Sarah Bagher (2009) Central Hypotonia Definition



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Prader-Willi syndrome ( a very rare genetic disorder, in which seven genes on chromosome 15 are missing or unexpressed .They usually have slow mental development, small hands and feet as compared to the body, almond shaped eyes, and skeletal abnormalities, such as a narrow bifrontal skull. Symptoms also include floppy infants



Williams syndrome (a rare neurodevelopmental disorder caused by a deletion of about 26 genes from the long arm of chromosome 7. It is characterized by a distinctive, "elfin" facial appearance, along with a low nasal bridge; mental retardation and cardiovascular problems, such as supravalvular aortic stenosis .

Trisomy21 (down syndrome)

Symptoms of hypotonia;

  • Hypotonic children also have trouble feeding and are unable to suck or chew for long periods.

  • weak ligaments and joints

  • Poor reflexes( mouth hangs open with tongue protruding)

  • Failure to acquire motor skill developmental milestones (such as holding head up without support from parent, rolling over, sitting up without support, walking)

  • Since the muscles that support the bone joints are soft, there is a tendency for hip, jaw, and neck dislocations.

  • breathing difficulties


Diagnosis;


  • History taking History of birth trauma, asphyxia, or infection may predispose to central hypotonia. It is important to identify whether the hypotonia was present at birth (congenital) or later on. The distinction between a static course (e.g., due to brain insults) or progressive course (due to dystrophies) is critical. Static causes usually results in slow improvements, while progressive causes results in relentless deterioration.

  • Physical examination

Abnormal head size could suggest a central cause.

Bruising could suggest an acute traumatic etiology.

By inspection, Central hypotonia is usually associated with abnormal primitive

reflex in response to handling (3).



  • Some diagnostic tests may also be used. Computerized tomography scan (CT scan)

  • Magnetic resonance imaging (MRI )

  • Electroencephalogram (EEG): a test that measures the electrical activity in the brain.

  • Karyotype: a test that performs a chromosomal analysis from a blood test, used to determine whether the hypotonia is the result of a genetic disorder

  • Muscle biopsy: a sample of muscle tissue removed and examined under a microscope.

  • Creatine kinase (CK) test: elevated CK level in blood indicating muscles are damaged or degenerating

Treatment;


Once the correct diagnosis is confirmed, the cause is treated first, followed by symptomatic and supportive therapy for the hypotonia.

  • Physical therapy can improve fine motor control and overall body strength.

  • Occupational and speech-language therapy can help breathing, speech, and swallowing difficulties.

  • Therapy for infants and young children may also include sensory stimulation programs.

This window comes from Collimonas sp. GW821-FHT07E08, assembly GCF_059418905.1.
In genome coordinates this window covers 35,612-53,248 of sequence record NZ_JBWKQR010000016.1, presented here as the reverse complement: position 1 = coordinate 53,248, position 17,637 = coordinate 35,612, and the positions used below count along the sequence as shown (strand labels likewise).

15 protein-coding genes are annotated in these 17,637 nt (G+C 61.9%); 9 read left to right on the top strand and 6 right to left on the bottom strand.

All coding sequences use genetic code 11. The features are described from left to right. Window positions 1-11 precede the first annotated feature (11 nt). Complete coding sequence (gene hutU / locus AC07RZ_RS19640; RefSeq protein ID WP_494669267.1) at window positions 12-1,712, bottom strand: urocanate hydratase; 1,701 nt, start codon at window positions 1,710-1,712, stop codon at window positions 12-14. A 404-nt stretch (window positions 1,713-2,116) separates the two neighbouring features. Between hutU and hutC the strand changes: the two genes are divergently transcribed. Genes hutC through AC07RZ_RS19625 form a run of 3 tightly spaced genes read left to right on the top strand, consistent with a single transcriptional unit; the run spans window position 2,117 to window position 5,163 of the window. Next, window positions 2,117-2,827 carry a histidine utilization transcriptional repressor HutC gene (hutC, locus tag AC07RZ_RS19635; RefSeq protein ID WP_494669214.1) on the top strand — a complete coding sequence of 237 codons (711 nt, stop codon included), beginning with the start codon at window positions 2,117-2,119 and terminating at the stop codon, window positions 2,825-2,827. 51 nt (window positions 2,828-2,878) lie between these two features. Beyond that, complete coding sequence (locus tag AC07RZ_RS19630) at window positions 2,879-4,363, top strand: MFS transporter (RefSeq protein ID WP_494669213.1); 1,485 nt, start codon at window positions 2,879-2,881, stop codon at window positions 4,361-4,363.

Prognosis;


Central hypotonia due to static usually improves with time. The prognosis is worst for hypotonia of progressive central disorders.

Children with mild hypotonia may not experience developmental delay, although some children acquire gross motor skills (sitting, walking, running, jumping) more slowly than most. Most hypotonic children eventually improve with therapy and time. Some children are more severely affected, requiring walkers and wheelchairs and other adaptive and assistive equipment.

Dental concerns;

You must take in consideration that the neuromuscular problems can affect the oral health in several ways.



  • Malocclusion, hypotonia of the orofacial muscles result in forward tongue posturing, class II malocclusion, poor swallow reflex and mouth breathing (4).

  • The higher prevalence of class II malocclusion with protruded incisors increases the risk of dental trauma (4).

  • Sialorrhea (drooling), because of the neuromuscular problems the patient is not able to swallow the saliva .which result in infection, dehydration and perioral inflammation. They also, tend to build up extensive calculus deposits.

  • The higher calculus deposit and plaque index together with mouth breathing will help to increase the caries rate in these patients (5).

During dental treatment;

  • Determine the best position for your patient in the dental chair and the safest way to move his or her body, especially the head and neck. Talk with the physician about ways to protect the spinal cord. Use pillows to stabilize your patient and make him or her more comfortable.

  • In a study done to compare various management techniques in patients with CP during their dental treatment they found that he use of assistive stabilization reduces the number of patient referred to general anesthesia(6).

  • Maintain a clear path for movement throughout the treatment setting.

REFERANCE,

  1. Mohammed M.S. Jan, The hypotonic infant: Clinical approach. J of Pediatric Neurology 5 (2007), 181–187.

  2. Amirsalari S, Kavehmanesh Z, Khalili Matinzadeh Z, Afsharpayman S, Torkaman M, Javadipour M, et al. Hypotonia in infants and young children: An etiological analysis. Pak J Med Sci 2008; 24(5):744-47.

  3. M.M. Jan, A.R. Al-Buhairi and S.S. Baeesa, Concise outline of the nervous system examination for the generalist, Neurosciences 6 (2001), 16–22.

  4. Nancy J.Dougherty. A Review of Cerebral Palsy for the Oral Health Professional. Dental Clinics of North America.2009:53(2):329-337.

  5. Dos Santos MTBR, Masiero D, Novo NF, et al.Oral conditions in children with cerebral palsy. Dent Child 2003; 70:40-6.

  6. Santos MTBR, Manzona FS. Assistive Stabilization based on the neurodevelopmental treatment approach for dental care in individuals with cerebral palsy. Quintessence Int. 2007; 38(8):681-7.

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